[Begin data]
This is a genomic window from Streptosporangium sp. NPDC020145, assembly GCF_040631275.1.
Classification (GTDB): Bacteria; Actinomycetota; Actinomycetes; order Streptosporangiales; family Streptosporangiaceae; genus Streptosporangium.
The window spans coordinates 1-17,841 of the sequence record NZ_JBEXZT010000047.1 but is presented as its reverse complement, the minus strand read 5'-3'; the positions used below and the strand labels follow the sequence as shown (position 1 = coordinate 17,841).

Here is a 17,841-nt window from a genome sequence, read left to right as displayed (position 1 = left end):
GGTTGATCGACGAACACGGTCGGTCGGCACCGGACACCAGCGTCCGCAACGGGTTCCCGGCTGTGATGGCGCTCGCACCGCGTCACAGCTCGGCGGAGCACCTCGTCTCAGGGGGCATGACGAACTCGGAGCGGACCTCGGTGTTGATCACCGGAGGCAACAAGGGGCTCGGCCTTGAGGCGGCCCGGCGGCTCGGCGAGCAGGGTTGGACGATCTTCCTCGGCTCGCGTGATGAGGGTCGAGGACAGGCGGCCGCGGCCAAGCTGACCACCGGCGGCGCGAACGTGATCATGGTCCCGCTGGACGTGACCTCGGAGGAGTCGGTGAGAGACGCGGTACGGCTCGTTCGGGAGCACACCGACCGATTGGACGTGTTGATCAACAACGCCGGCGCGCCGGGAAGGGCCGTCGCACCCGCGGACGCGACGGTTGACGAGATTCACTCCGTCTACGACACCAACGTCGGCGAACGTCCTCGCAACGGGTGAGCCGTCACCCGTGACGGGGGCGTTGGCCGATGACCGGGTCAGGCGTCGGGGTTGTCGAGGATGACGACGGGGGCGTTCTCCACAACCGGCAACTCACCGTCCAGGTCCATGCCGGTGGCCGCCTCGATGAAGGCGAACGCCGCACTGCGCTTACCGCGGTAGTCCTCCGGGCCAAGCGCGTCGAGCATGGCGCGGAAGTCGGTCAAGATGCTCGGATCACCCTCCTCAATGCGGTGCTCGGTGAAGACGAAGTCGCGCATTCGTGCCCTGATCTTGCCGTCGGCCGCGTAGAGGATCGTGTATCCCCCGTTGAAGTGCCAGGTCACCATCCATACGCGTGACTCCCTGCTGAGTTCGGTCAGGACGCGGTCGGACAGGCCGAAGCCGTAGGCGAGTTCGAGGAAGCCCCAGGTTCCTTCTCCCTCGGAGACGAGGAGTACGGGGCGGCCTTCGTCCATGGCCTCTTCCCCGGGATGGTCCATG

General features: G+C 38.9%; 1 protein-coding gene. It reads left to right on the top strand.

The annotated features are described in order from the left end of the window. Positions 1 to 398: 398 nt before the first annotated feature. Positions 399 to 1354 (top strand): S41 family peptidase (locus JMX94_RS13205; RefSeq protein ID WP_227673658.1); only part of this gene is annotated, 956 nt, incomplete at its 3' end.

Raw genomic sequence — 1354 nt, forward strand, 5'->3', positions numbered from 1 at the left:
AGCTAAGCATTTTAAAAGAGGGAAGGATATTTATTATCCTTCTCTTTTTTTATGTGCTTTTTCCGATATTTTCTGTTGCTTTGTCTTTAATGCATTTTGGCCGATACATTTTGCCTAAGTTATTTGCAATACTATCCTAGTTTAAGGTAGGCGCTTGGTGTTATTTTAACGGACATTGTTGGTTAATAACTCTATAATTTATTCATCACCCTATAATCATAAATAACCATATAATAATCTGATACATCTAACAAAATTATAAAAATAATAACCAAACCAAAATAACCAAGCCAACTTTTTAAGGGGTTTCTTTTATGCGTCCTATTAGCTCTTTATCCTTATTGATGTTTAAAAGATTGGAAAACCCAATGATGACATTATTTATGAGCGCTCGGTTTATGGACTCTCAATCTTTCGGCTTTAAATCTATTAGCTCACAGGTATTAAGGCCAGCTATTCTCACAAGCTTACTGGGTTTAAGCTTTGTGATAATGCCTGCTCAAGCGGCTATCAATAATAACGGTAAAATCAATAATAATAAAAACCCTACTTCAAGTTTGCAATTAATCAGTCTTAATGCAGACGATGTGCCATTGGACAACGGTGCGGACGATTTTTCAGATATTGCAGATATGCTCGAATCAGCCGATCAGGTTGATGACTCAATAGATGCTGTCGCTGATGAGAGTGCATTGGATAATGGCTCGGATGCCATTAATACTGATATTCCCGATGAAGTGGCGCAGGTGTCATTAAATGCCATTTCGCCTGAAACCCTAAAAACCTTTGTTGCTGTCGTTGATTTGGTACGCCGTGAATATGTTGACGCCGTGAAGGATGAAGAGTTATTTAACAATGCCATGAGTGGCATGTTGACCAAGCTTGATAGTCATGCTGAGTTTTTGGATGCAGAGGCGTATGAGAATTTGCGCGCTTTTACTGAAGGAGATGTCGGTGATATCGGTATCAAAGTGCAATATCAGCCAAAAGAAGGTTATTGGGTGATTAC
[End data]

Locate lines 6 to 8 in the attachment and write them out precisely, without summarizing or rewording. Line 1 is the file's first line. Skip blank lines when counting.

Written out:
General features: G+C 38.9%; 1 protein-coding gene. It reads left to right on the top strand.

The annotated features are described in order from the left end of the window. Positions 1 to 398: 398 nt before the first annotated feature. Positions 399 to 1354 (top strand): S41 family peptidase (locus JMX94_RS13205; RefSeq protein ID WP_227673658.1); only part of this gene is annotated, 956 nt, incomplete at its 3' end.

Raw genomic sequence — 1354 nt, forward strand, 5'->3', positions numbered from 1 at the left: